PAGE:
Around White Hart Lane and its neighbouring streets, there are few players held in as high regard as Ledley King.
Widely accepted as one of, if not the most gifted defender of his generation, a generation that produced plenty of top centre backs, King's playing career was cruelly cut short by chronic knee issues that first appeared in his mid to late 20s.
However, part of the legacy of King is that he wouldn't let his knee issues hamper his desire to turn out for a club he had first arrived at at the age of 16.
King made sporadic appearances throughout his last few seasons despite minimal training, even making it in to England's World Cup squad for the South African tournament in 2010.
He only retired in 2012 when his performances started to dip and he was told that continuing his professional career would damage his long term health. King was just 31, and had made 321 appearances for the Lilywhites and 21 for England. Barring his injuries he would still be in the centre of the Spurs and England defence.
King moved into an ambassadorial role with the club and it's community wing the Tottenham Hotspur Foundation, doing a sterling job in his two years in the role.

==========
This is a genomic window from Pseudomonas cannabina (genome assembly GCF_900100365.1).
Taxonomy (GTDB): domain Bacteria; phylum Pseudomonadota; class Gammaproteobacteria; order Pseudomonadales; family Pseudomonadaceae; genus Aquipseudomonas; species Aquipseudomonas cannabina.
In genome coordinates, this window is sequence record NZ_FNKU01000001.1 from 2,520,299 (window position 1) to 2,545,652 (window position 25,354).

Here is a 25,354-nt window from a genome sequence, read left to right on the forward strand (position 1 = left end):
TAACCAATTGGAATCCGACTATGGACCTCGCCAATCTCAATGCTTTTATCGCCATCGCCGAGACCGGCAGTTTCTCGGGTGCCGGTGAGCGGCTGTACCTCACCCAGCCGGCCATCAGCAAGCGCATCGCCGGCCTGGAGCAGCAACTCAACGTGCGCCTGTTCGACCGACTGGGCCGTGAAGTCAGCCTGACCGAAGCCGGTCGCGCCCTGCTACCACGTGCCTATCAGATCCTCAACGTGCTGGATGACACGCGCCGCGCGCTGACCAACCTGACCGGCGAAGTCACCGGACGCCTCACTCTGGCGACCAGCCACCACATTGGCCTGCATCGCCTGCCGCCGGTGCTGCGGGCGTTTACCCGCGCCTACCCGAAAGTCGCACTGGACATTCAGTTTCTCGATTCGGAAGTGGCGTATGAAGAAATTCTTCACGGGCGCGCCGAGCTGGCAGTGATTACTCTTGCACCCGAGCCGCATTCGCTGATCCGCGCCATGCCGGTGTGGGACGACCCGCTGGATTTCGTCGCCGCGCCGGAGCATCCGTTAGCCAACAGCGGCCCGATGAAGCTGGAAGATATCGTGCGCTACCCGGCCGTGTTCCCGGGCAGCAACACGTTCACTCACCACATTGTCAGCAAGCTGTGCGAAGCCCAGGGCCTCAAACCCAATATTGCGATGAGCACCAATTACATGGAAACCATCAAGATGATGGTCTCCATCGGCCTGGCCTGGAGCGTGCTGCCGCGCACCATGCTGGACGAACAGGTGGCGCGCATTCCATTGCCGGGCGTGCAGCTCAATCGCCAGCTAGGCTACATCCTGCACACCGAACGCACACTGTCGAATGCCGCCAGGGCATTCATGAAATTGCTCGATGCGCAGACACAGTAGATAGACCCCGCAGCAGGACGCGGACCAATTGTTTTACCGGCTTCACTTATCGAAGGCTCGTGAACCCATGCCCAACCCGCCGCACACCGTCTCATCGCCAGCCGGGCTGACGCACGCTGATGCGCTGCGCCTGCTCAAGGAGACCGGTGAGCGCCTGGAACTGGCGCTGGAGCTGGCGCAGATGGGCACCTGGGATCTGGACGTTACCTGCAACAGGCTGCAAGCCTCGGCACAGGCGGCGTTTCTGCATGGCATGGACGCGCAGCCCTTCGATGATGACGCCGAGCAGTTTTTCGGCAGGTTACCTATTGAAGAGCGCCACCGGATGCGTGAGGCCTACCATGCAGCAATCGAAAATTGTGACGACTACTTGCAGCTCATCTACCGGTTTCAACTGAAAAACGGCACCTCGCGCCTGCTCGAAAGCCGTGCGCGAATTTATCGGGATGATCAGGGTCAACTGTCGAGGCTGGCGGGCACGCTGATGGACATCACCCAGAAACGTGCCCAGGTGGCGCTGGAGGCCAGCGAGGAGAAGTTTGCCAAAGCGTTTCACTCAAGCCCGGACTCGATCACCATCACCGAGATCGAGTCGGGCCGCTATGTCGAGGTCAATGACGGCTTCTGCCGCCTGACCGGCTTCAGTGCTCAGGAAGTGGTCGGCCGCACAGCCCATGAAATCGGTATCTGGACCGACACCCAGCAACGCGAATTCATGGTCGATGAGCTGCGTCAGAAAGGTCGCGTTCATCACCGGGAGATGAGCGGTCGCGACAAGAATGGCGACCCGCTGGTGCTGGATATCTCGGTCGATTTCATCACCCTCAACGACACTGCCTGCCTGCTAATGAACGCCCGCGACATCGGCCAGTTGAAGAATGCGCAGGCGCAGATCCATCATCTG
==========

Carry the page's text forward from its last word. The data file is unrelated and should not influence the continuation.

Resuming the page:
And after a testimonial was played in his honour this May, comes the news that King is to begin assisting the coaching of the Under-18s at Hotspur Way. He will do so part time initially, but surely this is a sign that he is to pursue a return to the footballing side of the club, and could end up progressing all the way to head coach, a position he said he would love to fill eventually.
"It would be a dream come true for me to lead the team out as a manager," King said earlier this year.
Academy manager John McDermott told Spurs’s official website: "Ledley has come through the coaching training programme undertaken by a number of senior players in recent seasons, including Scott Parker, Brad Friedel and Michael Dawson.
"We are now looking for Ledley to spend 2-3 days a week assisting our Under-18 group with their on and off pitch development.
"Using senior players as role models within our academy is a scheme we are keen to nurture and develop further."
It's a long way to Mauricio Pochettino's job, so recently filled, but as popular as he is, a lot of Spurs fans would likely harbour the very same dreams as you Ledley.
Could King eventually end up managing Tottenham?